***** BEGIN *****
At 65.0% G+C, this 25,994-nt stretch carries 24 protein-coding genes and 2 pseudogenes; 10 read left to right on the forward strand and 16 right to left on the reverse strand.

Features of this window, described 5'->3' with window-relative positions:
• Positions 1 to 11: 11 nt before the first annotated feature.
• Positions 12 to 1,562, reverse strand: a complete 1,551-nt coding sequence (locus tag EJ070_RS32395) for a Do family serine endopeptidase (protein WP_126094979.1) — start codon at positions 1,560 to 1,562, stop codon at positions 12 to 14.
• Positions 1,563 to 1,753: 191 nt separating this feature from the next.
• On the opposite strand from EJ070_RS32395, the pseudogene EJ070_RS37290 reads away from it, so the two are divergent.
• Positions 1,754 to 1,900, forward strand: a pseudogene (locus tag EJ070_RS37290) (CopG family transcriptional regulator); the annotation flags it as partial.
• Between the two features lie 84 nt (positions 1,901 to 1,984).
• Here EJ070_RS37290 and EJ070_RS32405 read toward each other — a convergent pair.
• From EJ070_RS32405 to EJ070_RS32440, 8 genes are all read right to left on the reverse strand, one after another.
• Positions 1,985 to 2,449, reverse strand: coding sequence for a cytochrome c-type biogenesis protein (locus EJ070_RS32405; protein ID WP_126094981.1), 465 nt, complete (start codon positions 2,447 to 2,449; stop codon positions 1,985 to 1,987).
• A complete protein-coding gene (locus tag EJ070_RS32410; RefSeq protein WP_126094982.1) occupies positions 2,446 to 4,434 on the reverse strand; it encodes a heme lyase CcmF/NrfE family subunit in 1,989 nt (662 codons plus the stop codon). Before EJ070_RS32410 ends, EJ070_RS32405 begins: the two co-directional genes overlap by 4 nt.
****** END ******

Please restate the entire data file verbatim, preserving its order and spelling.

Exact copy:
At 65.0% G+C, this 25,994-nt stretch carries 24 protein-coding genes and 2 pseudogenes; 10 read left to right on the forward strand and 16 right to left on the reverse strand.

Features of this window, described 5'->3' with window-relative positions:
• Positions 1 to 11: 11 nt before the first annotated feature.
• Positions 12 to 1,562, reverse strand: a complete 1,551-nt coding sequence (locus tag EJ070_RS32395) for a Do family serine endopeptidase (protein WP_126094979.1) — start codon at positions 1,560 to 1,562, stop codon at positions 12 to 14.
• Positions 1,563 to 1,753: 191 nt separating this feature from the next.
• On the opposite strand from EJ070_RS32395, the pseudogene EJ070_RS37290 reads away from it, so the two are divergent.
• Positions 1,754 to 1,900, forward strand: a pseudogene (locus tag EJ070_RS37290) (CopG family transcriptional regulator); the annotation flags it as partial.
• Between the two features lie 84 nt (positions 1,901 to 1,984).
• Here EJ070_RS37290 and EJ070_RS32405 read toward each other — a convergent pair.
• From EJ070_RS32405 to EJ070_RS32440, 8 genes are all read right to left on the reverse strand, one after another.
• Positions 1,985 to 2,449, reverse strand: coding sequence for a cytochrome c-type biogenesis protein (locus EJ070_RS32405; protein ID WP_126094981.1), 465 nt, complete (start codon positions 2,447 to 2,449; stop codon positions 1,985 to 1,987).
• A complete protein-coding gene (locus tag EJ070_RS32410; RefSeq protein WP_126094982.1) occupies positions 2,446 to 4,434 on the reverse strand; it encodes a heme lyase CcmF/NrfE family subunit in 1,989 nt (662 codons plus the stop codon). Before EJ070_RS32410 ends, EJ070_RS32405 begins: the two co-directional genes overlap by 4 nt.